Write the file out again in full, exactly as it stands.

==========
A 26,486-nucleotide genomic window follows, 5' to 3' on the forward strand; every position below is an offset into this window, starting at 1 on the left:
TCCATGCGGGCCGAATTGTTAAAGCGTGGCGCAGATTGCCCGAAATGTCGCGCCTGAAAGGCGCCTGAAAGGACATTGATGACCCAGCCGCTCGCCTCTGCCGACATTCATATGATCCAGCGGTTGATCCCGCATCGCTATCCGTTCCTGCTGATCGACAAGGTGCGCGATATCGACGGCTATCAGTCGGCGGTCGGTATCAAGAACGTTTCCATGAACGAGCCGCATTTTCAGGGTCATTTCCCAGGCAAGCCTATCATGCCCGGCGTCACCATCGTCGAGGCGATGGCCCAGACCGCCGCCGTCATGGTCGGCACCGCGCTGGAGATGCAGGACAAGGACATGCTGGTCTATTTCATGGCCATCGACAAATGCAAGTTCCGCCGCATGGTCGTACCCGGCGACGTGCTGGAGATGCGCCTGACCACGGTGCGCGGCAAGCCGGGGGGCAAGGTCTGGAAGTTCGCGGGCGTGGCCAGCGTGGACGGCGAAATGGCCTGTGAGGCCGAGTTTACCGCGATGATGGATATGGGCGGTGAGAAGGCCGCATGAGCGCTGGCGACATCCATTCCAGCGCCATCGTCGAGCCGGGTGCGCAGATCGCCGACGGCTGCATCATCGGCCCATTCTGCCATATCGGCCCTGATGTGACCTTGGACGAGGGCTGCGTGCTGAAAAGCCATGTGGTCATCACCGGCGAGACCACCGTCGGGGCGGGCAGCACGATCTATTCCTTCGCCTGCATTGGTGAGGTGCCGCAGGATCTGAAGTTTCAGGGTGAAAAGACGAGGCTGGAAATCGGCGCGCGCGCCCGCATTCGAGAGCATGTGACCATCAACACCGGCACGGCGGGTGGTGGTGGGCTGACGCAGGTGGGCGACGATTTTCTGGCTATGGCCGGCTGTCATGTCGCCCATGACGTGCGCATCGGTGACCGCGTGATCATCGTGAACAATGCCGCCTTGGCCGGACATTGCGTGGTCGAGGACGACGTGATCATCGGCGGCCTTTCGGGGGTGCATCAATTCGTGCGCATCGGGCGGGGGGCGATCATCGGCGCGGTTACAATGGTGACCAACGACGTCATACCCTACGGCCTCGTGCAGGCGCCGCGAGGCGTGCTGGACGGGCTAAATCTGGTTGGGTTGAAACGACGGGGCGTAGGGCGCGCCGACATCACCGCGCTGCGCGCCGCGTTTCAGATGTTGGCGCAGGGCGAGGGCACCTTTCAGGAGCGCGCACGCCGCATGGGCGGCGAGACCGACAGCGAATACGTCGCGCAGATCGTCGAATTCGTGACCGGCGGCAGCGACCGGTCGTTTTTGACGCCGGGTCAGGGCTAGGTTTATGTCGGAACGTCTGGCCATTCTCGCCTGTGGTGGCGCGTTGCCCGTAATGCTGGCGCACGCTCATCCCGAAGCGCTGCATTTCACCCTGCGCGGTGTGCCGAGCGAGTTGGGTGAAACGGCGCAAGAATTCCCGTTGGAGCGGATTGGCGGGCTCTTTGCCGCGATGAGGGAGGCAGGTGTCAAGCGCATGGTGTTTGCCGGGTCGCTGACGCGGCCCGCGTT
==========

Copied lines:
A 26,486-nucleotide genomic window follows, 5' to 3' on the forward strand; every position below is an offset into this window, starting at 1 on the left:
TCCATGCGGGCCGAATTGTTAAAGCGTGGCGCAGATTGCCCGAAATGTCGCGCCTGAAAGGCGCCTGAAAGGACATTGATGACCCAGCCGCTCGCCTCTGCCGACATTCATATGATCCAGCGGTTGATCCCGCATCGCTATCCGTTCCTGCTGATCGACAAGGTGCGCGATATCGACGGCTATCAGTCGGCGGTCGGTATCAAGAACGTTTCCATGAACGAGCCGCATTTTCAGGGTCATTTCCCAGGCAAGCCTATCATGCCCGGCGTCACCATCGTCGAGGCGATGGCCCAGACCGCCGCCGTCATGGTCGGCACCGCGCTGGAGATGCAGGACAAGGACATGCTGGTCTATTTCATGGCCATCGACAAATGCAAGTTCCGCCGCATGGTCGTACCCGGCGACGTGCTGGAGATGCGCCTGACCACGGTGCGCGGCAAGCCGGGGGGCAAGGTCTGGAAGTTCGCGGGCGTGGCCAGCGTGGACGGCGAAATGGCCTGTGAGGCCGAGTTTACCGCGATGATGGATATGGGCGGTGAGAAGGCCGCATGAGCGCTGGCGACATCCATTCCAGCGCCATCGTCGAGCCGGGTGCGCAGATCGCCGACGGCTGCATCATCGGCCCATTCTGCCATATCGGCCCTGATGTGACCTTGGACGAGGGCTGCGTGCTGAAAAGCCATGTGGTCATCACCGGCGAGACCACCGTCGGGGCGGGCAGCACGATCTATTCCTTCGCCTGCATTGGTGAGGTGCCGCAGGATCTGAAGTTTCAGGGTGAAAAGACGAGGCTGGAAATCGGCGCGCGCGCCCGCATTCGAGAGCATGTGACCATCAACACCGGCACGGCGGGTGGTGGTGGGCTGACGCAGGTGGGCGACGATTTTCTGGCTATGGCCGGCTGTCATGTCGCCCATGACGTGCGCATCGGTGACCGCGTGATCATCGTGAACAATGCCGCCTTGGCCGGACATTGCGTGGTCGAGGACGACGTGATCATCGGCGGCCTTTCGGGGGTGCATCAATTCGTGCGCATCGGGCGGGGGGCGATCATCGGCGCGGTTACAATGGTGACCAACGACGTCATACCCTACGGCCTCGTGCAGGCGCCGCGAGGCGTGCTGGACGGGCTAAATCTGGTTGGGTTGAAACGACGGGGCGTAGGGCGCGCCGACATCACCGCGCTGCGCGCCGCGTTTCAGATGTTGGCGCAGGGCGAGGGCACCTTTCAGGAGCGCGCACGCCGCATGGGCGGCGAGACCGACAGCGAATACGTCGCGCAGATCGTCGAATTCGTGACCGGCGGCAGCGACCGGTCGTTTTTGACGCCGGGTCAGGGCTAGGTTTATGTCGGAACGTCTGGCCATTCTCGCCTGTGGTGGCGCGTTGCCCGTAATGCTGGCGCACGCTCATCCCGAAGCGCTGCATTTCACCCTGCGCGGTGTGCCGAGCGAGTTGGGTGAAACGGCGCAAGAATTCCCGTTGGAGCGGATTGGCGGGCTCTTTGCCGCGATGAGGGAGGCAGGTGTCAAGCGCATGGTGTTTGCCGGGTCGCTGACGCGGCCCGCGTT